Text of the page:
By Tom Kiurski
On occasion, a review of some of the basic pieces of equipment we have on the fire apparatus is a good training day. For this drill, we would cover some basic equipment, maintenance, and refresher information on some of the lesser-used equipment. Prior to the training, determine what pieces of equipment aren’t used that often. Refresh yourself on the equipment, and make a plan.
For this evolution, we had firefighters operate individually. Although we are used to working in teams, working alone forces each firefighter to put his hands on the equipment you have identified as items that are in need of a refresher. I chose not to time this event, to allow the firefighters time to ask any questions they may have, but this same training evolution can be repeated down the road with time deadlines, if desired.
We started with firefighters in full personal protective equipment (PPE) and self-contained breathing apparatus (SCBA), breathing air. The first thing they would do, with gloved hands, was hook up their “buddy breather” to their partners. We had a mannequin on the ground with SCBA on, so this was somewhat realistic in that they have a downed “mannequin” to work on. Once completed, we discussed a few things about the procedure. They then unhooked the buddy breather and move on.
(1) Starting the training drill in full PPE with SCBA, firefighters‘ first task is to hook up their buddy breather to their partner‘s in a simulated out-of-air emergency.
At the next station, firefighters performed a rapid intervention team (RIT) evolution. We had a RIT bag there, and I asked firefighters to hook up a downed firefighter to an air supply from the RIT bag. Once again with their gloved hands, participants took out the air manifold, turned on the air supply and hooked the SCBA up to the manifold. Once completed, I had them unhook the equipment. Since we did this drill in the summer, I had the firefighters doff their PPE and SCBA at this point in the training drill.
Firefighters then moved to the rope that I had laid out for them. They were told to tie the handcuff knot. While doing this, we discussed the advantages of this knot and the many applications it has.
Once completed, we moved to our department’s hydrogen cyanide monitor. This is a new piece of equipment for us, so we discussed where it is normally located. We then took it out and went over the buttons and how they are to be operated to start the unit and how to shut the unit down when finished using it. We then referred to our standard operating guidelines (SOGs) on the use of the unit, so they could look it up at a later time.
At this point, firefighters moved to the lock prop. Members manipulated it from the locked position to the unlocked position and back again. This is for the common through-the-lock method of entry, and the lock is already spun out of its housing. The emphasis is on manipulating the mechanism from the lower positions (5 o’clock and 7 o’clock) for fire department entry purposes.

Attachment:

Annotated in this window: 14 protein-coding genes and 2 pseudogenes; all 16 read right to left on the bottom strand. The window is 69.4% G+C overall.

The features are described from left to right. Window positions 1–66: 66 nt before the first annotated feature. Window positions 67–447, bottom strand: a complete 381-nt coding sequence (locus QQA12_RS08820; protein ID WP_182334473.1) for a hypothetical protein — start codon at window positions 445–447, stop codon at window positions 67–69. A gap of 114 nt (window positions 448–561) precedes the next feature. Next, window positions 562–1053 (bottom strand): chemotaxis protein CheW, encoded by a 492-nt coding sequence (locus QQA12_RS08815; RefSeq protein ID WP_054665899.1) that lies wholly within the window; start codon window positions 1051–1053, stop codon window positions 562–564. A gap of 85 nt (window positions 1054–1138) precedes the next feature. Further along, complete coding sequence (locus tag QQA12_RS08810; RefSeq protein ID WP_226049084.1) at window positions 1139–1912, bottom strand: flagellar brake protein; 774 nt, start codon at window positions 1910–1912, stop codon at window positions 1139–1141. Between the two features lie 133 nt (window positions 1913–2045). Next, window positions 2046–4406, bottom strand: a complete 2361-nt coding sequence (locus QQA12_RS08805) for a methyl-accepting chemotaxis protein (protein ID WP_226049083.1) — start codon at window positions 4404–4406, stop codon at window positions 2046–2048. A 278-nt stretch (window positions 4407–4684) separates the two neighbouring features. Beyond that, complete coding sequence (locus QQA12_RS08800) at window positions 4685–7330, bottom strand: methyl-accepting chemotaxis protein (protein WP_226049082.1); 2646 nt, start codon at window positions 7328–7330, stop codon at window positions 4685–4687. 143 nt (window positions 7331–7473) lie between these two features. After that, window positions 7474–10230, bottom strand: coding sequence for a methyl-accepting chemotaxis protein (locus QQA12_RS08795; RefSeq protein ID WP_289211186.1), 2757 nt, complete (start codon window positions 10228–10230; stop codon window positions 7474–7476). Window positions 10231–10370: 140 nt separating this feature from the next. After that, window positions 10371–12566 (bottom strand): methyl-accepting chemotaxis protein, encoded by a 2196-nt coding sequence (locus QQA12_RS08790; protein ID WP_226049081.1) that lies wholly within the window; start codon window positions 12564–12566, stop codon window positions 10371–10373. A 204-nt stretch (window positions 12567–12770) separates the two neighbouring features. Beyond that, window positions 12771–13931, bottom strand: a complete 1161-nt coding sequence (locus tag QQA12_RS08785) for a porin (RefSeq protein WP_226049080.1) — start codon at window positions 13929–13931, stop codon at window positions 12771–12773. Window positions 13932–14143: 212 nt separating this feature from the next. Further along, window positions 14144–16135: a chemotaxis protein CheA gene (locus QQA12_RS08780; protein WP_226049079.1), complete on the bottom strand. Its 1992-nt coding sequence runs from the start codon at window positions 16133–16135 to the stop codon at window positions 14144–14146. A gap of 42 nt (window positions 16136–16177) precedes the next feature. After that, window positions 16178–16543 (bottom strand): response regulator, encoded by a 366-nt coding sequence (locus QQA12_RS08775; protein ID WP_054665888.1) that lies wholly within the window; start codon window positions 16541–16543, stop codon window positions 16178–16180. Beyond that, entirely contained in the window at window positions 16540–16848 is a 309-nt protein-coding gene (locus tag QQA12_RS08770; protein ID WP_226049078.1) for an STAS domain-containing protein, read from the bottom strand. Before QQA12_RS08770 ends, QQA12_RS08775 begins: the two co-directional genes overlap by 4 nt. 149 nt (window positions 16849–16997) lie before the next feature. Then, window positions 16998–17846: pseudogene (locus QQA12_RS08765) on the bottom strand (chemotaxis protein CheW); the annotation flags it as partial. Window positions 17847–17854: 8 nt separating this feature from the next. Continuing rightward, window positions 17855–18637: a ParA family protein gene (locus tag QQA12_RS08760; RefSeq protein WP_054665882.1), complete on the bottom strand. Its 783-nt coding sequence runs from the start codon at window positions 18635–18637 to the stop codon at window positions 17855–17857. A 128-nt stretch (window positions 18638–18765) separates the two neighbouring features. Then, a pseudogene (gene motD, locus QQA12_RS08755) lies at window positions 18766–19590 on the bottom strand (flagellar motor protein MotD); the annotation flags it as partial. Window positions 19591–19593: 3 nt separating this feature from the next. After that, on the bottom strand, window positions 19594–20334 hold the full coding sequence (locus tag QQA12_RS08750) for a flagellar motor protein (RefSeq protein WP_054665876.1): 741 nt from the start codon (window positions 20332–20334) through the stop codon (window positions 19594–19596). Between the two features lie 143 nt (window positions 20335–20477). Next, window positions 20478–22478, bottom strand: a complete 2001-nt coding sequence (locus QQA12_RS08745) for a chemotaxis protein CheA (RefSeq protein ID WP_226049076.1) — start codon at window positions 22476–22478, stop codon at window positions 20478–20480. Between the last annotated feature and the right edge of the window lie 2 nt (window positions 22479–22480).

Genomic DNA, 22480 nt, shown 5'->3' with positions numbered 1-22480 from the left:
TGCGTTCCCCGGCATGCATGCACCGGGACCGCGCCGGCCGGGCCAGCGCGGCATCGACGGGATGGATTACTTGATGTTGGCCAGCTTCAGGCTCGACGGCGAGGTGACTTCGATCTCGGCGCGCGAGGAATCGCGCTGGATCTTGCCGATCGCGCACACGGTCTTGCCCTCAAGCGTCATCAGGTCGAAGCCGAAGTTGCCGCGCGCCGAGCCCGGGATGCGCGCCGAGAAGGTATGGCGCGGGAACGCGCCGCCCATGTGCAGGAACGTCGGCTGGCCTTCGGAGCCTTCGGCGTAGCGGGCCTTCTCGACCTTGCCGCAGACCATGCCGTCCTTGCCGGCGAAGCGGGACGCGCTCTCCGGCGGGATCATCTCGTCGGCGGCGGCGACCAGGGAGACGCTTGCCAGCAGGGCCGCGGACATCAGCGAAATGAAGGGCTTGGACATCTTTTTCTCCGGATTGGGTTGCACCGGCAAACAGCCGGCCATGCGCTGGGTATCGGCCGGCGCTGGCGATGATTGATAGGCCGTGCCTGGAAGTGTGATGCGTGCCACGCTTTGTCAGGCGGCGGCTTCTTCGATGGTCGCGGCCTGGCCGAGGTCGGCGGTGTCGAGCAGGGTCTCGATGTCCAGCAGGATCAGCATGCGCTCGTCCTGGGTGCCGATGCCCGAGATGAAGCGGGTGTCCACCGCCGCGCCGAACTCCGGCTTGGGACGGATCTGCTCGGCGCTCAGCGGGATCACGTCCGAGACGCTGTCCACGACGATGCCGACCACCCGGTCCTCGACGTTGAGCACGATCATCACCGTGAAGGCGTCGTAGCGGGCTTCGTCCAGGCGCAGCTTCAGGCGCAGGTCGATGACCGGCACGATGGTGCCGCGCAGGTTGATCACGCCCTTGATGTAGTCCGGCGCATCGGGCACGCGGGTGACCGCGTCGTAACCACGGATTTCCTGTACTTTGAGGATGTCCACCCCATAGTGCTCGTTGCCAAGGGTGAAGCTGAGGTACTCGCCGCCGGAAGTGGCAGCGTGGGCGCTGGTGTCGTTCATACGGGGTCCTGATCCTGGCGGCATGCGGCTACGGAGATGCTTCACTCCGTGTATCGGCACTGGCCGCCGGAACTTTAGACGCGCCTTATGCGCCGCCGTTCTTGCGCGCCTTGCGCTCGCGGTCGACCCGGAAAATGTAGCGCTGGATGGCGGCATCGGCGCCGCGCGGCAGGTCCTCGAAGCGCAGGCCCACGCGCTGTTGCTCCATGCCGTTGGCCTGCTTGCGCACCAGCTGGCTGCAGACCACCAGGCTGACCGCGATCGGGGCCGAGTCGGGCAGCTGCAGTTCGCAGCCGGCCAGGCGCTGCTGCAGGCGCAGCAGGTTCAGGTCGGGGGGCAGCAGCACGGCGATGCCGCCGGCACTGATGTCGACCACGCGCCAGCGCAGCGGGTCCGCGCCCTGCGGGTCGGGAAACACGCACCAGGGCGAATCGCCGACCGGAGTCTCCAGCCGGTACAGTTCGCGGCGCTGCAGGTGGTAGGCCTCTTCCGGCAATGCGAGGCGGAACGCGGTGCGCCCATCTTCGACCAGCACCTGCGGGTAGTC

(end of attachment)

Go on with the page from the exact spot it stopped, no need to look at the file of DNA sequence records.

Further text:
Once this was completed, we had our department’s air chisel out. This tool was chosen since it is not used often but is still a valuable piece in the right situation. Since it is used less frequently, a refresher might keep it in the forefront of the firefighters’ minds. They had to take out the pieces, hook up to an SCBA air cylinder, set it correctly, and operate it under air pressure. They then had to reverse the process to put it away when finished.
(2) Finishing up the drill, this task involves hooking up the air chisel and operating it correctly.
We then discussed a few pieces of paperwork with each firefighter. The paperwork was a change for us, and this was a good way to get every firefighter to see the form up close and to note the items that had to be completed for successfully finishing off the paperwork. New or updated forms, standard operating procedures or SOGs, and new rules are all fair game.
This was a good drill on a hot summer day. We spent just a few minutes in full gear, but it got each firefighter to put on full PPE and do some operations in full gear. We then moved on to some other training that did not have to be performed in full gear, and most of these evolutions were performed in the shade. Overall, this was a good training day that got us outside for a little while, and our entire on-duty shift had completed training by noon, avoiding the afternoon heat as much as possible.
Starting the training drill in full PPE with SCBA, firefighters’ first task is to hook up their buddy breather to their partner’s in a simulated out-of-air emergency.
Tom Kiurski is training coordinator, a paramedic, and the director of fire safety education for Livonia (MI) Fire & Rescue. His book, Creating a Fire-Safe Community: A Guide for Fire Safety Educators (Fire Engineering, 1999), is a guide for bringing the safety message to all segments of the community efficiently and economically.